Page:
232Limit overwrites 
     233Separate mutable vs. non-mutable data 
     235Prevention of failure 
     237Response to failure 
     239Reconfigure system on the fly 
     242CMSD cluster technology, separate from hardware, for communication, 
     243with replicatable master server (Anthony) 
     246Double the capacity without checkpointing, or a few additional 10% with 
     247checkpointing, is needed to meet 60-s alert requirement (zero failures). 
     248Redo affected CCD, not just amplifier.  Need extra boxes for small number 
     249of failures a minute late. 
     251High-speed SAN 
     254Action item: 
     256Spreadsheet the nightly-pipeline data volume and rate through a core.  Need to  
     257size the requirement throughput to meet the 30 s.  There will be addition 30 s 
     258budgeted for source association, alert generation and transfer down the 
     2612 x 11.5 GB / 30 s = 767 MB /s   (internal memory bandwidth is not an issue) 
     264reading AND writing 
     268Define classes of failures, redundancy, hot spare, check-pointing, impact on system. 
     270What specifically needs to be monitored 
     272Maintenance throughout mission 
     273   disk defragmentation 
     274   disk replacement 
     275   add transaction-log space 
     276   add file-storage space 
     277   database tuning 
     278   database data verification 
     279   database indexing 
     281Engineering automated maintenance 
     283Human monitoring  component 
     285Enumerate specifically every fault that needs to be handled 
     287Requirements document (or section in planning document) 
     289Use Cases document (or section in planning document) 
     291Number of personnel needed for LSST operations 
     293Four major areas of LSST fault tolerance: 
     294 1. Middleware 
     295 2. Database 
     296 3. Hardware 
     297 4. Facility 
     299SDQA FT is out of band (not defined to generate "exceptions" in the sense of this workshop, but, rather, "alerts").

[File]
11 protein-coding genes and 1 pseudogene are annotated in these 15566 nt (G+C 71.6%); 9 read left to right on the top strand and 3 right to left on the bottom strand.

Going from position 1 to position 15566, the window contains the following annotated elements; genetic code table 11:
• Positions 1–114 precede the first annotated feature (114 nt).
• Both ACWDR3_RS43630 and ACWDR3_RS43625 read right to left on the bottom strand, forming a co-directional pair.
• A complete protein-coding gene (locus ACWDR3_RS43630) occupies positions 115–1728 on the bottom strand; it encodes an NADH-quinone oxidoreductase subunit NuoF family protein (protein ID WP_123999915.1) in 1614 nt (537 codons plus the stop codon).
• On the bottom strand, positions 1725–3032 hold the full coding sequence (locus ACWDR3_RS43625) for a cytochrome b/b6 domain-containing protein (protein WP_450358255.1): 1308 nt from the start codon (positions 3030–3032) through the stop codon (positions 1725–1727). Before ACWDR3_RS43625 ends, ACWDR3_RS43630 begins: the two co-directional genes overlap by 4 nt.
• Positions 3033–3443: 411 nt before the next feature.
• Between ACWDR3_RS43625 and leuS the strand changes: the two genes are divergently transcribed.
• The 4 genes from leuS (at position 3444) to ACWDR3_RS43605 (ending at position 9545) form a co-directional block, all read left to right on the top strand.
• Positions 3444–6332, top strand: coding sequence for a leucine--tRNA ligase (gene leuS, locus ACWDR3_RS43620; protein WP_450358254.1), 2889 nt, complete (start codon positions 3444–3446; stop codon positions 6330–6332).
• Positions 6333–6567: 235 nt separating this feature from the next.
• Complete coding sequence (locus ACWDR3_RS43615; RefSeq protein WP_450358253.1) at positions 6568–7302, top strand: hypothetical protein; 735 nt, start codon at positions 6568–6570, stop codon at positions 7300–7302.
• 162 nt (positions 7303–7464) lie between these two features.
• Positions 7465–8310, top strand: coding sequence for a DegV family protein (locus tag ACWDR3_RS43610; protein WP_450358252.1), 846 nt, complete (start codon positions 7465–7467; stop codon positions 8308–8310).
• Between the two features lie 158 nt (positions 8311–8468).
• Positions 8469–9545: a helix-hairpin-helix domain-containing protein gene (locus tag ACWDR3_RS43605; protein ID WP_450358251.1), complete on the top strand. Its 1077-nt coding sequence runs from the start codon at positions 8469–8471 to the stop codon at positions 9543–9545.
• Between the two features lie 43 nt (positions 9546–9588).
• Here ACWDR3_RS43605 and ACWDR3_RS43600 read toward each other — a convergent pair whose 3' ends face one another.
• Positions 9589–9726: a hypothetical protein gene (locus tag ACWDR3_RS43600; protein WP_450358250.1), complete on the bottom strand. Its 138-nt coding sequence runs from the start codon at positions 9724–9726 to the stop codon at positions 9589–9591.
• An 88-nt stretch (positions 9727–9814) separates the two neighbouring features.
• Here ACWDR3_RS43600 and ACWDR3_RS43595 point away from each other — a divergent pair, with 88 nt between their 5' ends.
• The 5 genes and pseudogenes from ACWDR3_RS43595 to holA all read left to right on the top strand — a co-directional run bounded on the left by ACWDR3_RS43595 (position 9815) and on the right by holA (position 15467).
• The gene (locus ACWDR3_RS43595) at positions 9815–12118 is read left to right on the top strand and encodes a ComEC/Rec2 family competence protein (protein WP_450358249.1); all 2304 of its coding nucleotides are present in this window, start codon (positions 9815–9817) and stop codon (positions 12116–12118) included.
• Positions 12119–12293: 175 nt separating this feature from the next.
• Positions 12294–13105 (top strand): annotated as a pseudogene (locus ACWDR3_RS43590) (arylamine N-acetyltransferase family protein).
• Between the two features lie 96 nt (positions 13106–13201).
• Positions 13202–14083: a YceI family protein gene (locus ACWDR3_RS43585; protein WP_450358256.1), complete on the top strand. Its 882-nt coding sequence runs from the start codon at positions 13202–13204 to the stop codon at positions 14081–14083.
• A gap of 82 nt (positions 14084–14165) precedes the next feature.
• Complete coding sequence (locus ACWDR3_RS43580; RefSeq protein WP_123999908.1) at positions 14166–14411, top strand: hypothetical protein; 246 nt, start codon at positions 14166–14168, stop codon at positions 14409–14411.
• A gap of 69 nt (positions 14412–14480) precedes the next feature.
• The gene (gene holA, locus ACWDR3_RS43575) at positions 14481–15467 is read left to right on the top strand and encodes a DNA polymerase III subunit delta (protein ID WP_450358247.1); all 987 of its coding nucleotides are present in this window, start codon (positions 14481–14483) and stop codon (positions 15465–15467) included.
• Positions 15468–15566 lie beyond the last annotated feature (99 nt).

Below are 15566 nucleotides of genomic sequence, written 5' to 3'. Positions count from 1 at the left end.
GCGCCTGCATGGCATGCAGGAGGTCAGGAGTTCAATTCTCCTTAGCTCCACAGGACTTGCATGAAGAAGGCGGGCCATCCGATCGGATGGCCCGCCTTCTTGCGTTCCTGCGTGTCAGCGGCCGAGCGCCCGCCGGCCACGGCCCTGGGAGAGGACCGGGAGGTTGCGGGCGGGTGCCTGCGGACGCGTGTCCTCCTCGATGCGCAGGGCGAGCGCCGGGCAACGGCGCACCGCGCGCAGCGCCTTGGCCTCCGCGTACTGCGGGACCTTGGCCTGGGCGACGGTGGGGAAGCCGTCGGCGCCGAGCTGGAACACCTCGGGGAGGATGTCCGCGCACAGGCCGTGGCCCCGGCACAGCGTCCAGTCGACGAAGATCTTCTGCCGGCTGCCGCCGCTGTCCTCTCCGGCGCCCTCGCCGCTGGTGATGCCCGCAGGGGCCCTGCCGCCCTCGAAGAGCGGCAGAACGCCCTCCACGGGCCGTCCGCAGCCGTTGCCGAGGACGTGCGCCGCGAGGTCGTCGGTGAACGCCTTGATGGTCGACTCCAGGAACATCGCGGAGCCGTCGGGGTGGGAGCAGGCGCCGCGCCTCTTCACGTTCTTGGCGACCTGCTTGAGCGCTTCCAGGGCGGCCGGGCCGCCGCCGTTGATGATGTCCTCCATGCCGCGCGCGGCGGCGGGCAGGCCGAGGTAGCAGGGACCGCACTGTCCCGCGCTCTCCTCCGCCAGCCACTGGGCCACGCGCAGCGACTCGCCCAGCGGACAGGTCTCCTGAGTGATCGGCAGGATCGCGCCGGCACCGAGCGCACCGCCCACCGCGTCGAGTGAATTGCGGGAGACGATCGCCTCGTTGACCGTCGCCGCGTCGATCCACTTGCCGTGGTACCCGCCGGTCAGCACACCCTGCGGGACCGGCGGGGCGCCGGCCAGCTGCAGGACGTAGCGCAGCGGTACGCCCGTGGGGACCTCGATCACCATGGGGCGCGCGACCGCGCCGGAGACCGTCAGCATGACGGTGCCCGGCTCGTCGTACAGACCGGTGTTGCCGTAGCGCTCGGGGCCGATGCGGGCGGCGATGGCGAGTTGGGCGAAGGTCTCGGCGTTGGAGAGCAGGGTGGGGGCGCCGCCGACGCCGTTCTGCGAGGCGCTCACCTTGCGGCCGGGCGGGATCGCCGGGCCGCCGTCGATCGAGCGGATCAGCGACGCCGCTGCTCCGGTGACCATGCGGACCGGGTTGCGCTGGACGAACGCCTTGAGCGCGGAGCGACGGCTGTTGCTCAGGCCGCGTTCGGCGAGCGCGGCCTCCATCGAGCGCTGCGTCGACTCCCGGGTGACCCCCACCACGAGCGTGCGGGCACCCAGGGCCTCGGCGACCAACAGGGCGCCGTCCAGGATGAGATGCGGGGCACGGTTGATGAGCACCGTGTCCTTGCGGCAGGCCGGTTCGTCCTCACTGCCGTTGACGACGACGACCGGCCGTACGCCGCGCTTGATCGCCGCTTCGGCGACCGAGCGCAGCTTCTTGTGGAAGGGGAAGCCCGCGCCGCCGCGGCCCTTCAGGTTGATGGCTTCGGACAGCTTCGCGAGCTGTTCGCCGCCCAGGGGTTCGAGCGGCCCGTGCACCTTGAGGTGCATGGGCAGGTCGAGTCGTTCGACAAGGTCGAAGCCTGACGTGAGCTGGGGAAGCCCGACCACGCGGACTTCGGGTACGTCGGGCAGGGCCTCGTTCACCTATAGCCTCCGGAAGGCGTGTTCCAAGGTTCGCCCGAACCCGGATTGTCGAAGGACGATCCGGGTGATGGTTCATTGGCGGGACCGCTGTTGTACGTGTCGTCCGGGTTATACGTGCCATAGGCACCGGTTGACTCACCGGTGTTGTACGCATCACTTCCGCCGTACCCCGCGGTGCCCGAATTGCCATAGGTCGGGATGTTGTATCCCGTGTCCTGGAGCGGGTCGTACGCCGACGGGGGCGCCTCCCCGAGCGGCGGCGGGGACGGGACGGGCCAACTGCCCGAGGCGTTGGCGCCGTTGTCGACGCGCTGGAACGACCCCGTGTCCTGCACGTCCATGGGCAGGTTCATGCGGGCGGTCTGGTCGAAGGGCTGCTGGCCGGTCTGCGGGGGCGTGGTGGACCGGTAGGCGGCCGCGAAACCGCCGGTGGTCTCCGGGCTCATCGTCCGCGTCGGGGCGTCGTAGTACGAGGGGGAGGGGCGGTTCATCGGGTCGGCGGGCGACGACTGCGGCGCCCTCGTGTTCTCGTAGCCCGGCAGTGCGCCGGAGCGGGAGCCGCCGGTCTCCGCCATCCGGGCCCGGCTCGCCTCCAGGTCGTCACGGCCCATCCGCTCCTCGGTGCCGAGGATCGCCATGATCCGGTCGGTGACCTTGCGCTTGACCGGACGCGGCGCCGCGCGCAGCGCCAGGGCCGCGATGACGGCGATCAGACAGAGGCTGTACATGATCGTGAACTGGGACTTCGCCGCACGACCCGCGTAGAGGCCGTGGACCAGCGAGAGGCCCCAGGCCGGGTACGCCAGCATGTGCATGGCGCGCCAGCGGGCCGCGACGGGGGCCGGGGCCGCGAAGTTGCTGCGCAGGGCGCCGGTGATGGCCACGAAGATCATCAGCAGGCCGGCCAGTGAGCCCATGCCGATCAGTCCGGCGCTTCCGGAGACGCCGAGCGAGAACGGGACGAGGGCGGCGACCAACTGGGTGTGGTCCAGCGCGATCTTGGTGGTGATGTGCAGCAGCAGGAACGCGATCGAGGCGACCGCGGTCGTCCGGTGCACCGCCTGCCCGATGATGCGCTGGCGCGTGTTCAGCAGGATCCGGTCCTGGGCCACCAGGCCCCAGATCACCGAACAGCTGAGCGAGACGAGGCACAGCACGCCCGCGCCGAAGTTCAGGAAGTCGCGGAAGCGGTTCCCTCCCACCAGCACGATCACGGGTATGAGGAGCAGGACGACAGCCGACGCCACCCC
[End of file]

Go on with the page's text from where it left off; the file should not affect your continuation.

301Application software exceptions cannot be handled automatically -- there must 
     302be human intervention to fix the problem.  If something can be done automatically 
     303to fix the problem, the fix will be algorithmic and should be handled within the 
     304application layer (either in C++ code or Python script). 
     306Applications developers must follow robust code.  We have to deal with software 
     307exceptions from the applications layer.  Code checker software.  CCB policing. 
     308Coding guidelines.  Regression testing. 
     310Specific application exceptions can be subclassed from the middleware base 
     311class for catch-all application exceptions. 
     313Detecting and validating dependencies of pipelines on specific. 
     315Some middleware exception handling relates to I/O: 
     317File systems 
     319Memory allocations 
     320Database access 
     322Middleware API for getting calibration files is needed. 
     325Store subversion revision numbers of third-party software tar balls. 
     327Application software does no I/O.  Its input data are only read from the clipboard, 
     328and its output data are only written to the clipboard.  Clipboard just holds pointers 
     329to objects. 
     331Variance on processing time for data-dependent data reduction. 
     333Three products from this workshop: 
     335 1. Near term summary 
     336 2. PDR presentation 
     337 3. Operations plan (beyond PDF) 
     339Design plan, but not development/implementation plan 
     341Use DC3 to evaluate the feasibility of check-pointing? 
     343Need to cost out clusters with SANs (Storage Area Network, a high speed,  
     344special-purpose network that connects to storage devices). 
     346Estimate how often a box will fail -- use industry data. 
     348Hardware includes rack power supplies, and can include rack-isolated cooling systems, 
     349switch, line card, disk storage, box (multi-core CPU, CPU cache, RAM, local disk)